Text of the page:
Filed 30 June, 1955.
1. Automobiles 16, 18h (2) — Evidence, considered in the light most favorable to plaintiff, tending to show that plaintiff was standing 7 or 8 feet from the hard surface on the west side of a highway, and, while his attention was attracted to the south, was struck by a vehicle approaching from the north, is held sufficient to be submitted to the jury on the issue of negligence of the operator of the vehicle.
2. Automobiles 24 1/2c — Admission by one defendant that he owned the vehicle driven by another and involved in the accident is sufficient to require submission of the issue of agency to the jury. G.S. 20-71.1.
3. Appeal and Error 29 — Assignments of error in support of which no argument is stated or authority cited are deemed abandoned. Rule of Practice in the Supreme Court No. 28.
4. Appeal and Error 38 — When the charge of the court is not in the record, it will be presumed that the jury was instructed correctly on every principle of law applicable to the facts.
5. Appeal and Error 39e — The exclusion of testimony cannot be held prejudicial when the record fails to disclose what the witness would have testified had he been permitted to answer the questions.
6. Same — Where the driver and the owner of a vehicle make common defense in an action to recover for alleged negligent operation of the vehicle, and the driver, while under examination in his own behalf, testifies in detail as to the absence of conversation or arrangement between him and the owner with reference to his use of the truck on the occasion in question, the exclusion of his testimony on his examination by the owner as to the absence of such conversation or arrangement, cannot be prejudicial.
7. Automobiles 18g (5) — Testimony of tracks may be competent as corroborative evidence of location even though tracks are not identified as those of defendant's vehicle. It was admitted that plaintiff, a pedestrian, was struck by a vehicle operated by one of the defendants and owned by the other. The controversy was as to whether plaintiff, at the time of the impact, was standing on the hard surface or was standing some 7 or 8 feet on the shoulder of the road, as testified to by plaintiff. Held: Testimony of a witness that some 4 hours after the accident he inspected the scene and saw footprints of a man and tire tracks of a vehicle some 6 to 8 feet on the hard surface in the wet earth, is competent for the purpose of corroborating plaintiff's testimony as to where he was standing when struck, the testimony not being offered for the purpose of identifying the footprints as plaintiff's, or the tire tracks as those of defendant's vehicle.
8. Trial 17 — Where testimony is competent for the purpose of corroboration, its general admission will not be held for error in the absence of a request by the adverse party that its admission be restricted. Rule of Practice in the Supreme Court No. 21.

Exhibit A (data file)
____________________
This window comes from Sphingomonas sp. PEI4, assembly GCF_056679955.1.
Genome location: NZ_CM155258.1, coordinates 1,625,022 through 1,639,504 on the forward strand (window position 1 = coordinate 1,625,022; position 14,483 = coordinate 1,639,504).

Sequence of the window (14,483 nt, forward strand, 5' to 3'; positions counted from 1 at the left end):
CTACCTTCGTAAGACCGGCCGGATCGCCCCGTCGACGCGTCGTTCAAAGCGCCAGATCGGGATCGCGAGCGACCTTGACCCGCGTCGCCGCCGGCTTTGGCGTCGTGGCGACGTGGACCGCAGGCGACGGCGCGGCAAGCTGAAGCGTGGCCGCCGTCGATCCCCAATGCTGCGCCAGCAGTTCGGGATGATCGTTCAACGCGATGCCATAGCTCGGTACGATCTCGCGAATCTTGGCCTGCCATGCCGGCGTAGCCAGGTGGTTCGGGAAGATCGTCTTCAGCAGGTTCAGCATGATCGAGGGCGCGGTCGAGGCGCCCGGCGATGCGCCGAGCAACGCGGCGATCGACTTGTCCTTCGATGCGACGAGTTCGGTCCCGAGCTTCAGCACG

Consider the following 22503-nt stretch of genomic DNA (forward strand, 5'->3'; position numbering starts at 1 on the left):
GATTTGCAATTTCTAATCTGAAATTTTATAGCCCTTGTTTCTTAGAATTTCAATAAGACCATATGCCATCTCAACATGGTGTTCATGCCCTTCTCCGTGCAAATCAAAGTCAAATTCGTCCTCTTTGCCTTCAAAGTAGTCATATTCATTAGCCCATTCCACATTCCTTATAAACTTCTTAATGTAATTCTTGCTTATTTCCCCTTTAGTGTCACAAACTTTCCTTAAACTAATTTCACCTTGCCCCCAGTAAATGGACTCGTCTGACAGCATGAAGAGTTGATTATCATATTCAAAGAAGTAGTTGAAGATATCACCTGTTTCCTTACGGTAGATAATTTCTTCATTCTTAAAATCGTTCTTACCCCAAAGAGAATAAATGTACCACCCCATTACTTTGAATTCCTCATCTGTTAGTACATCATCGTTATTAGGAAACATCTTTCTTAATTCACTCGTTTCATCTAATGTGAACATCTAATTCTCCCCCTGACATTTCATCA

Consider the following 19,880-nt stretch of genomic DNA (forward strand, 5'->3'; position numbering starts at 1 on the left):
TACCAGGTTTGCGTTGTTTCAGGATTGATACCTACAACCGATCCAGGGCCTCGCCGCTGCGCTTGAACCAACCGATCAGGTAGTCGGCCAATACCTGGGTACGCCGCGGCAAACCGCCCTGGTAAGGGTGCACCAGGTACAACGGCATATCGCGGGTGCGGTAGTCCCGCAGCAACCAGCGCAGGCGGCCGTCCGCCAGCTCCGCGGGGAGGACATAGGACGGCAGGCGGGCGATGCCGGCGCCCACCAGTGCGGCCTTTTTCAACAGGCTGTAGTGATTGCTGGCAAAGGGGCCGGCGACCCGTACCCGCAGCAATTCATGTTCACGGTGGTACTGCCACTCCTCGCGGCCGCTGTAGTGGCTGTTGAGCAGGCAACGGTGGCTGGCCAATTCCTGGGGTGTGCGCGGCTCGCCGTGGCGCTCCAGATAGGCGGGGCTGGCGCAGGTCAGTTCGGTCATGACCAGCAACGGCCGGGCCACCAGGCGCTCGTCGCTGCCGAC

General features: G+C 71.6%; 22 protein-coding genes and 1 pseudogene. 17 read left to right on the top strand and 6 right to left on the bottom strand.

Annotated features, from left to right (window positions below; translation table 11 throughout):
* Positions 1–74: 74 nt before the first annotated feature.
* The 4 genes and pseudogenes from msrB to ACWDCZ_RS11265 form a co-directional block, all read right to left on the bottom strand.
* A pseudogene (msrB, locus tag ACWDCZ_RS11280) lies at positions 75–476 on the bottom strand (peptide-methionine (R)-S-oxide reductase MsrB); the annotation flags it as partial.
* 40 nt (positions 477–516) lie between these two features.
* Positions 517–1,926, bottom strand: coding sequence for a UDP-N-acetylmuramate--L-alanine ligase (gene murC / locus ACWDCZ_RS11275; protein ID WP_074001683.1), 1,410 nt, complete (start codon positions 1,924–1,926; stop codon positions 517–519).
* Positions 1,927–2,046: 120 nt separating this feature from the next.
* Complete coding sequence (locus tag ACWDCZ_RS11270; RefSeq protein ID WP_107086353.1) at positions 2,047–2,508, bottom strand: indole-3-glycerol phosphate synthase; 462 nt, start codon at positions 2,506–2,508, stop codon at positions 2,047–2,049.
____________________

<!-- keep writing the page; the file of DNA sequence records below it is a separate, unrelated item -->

APPEAL by defendant Pass from Sharp, Special J., November Term, 1954, of PERSON.
Donald J. Dorey, Beam Beam, and Gholson Gholson for plaintiff, appellee.
R. B. Dawes and Davis Davis for defendant Pass, appellant.
Action commenced 23 November, 1951, for damages on account of personal injuries sustained by plaintiff when struck by a truck owned by defendant Pass and operated by defendant Clayton.
Plaintiff alleged that his injuries were caused by the negligence of Clayton in the operation of the Pass truck; that Clayton, the driver, was the employee of Pass and was then and there acting within the scope of his employment and in performance of the duties thereof; and that, on account of his injuries, he was entitled to recover from defendants damages in the amount of $35,750.00. Defendant Pass denied that Clayton was negligent in any of the respects alleged, and denied the alleged agency, and pleaded that plaintiff's injuries were caused solely by his own negligence or, in any event, plaintiff's negligence contributed thereto. The answer of defendant Clayton does not appear in the record.
The collision occurred 8 December, 1950, between 6:30 and 7 o'clock a.m., just outside the corporate limits of Roxboro, near the intersection of N.C. Highway 501 and Pointer Street. Clayton operated the truck from his home to said highway, thence south along said highway to the point of collision. His only stop was at Clegg's Grocery and Service Station, where he picked up Clyde Brown. Clegg's place was estimated to be "about 150 or more yards from the intersection," also "some 100 or 200 feet" north of the point of collision.
Plaintiff lived on Pointer Street. Plaintiff walked along Pointer Street to said highway, where he expected to catch a bus or "get a ride with someone else" to his place of work. According to plaintiff, he had known Clayton some twelve months and "had ridden with him one time before the accident and had ridden with others on various occasions."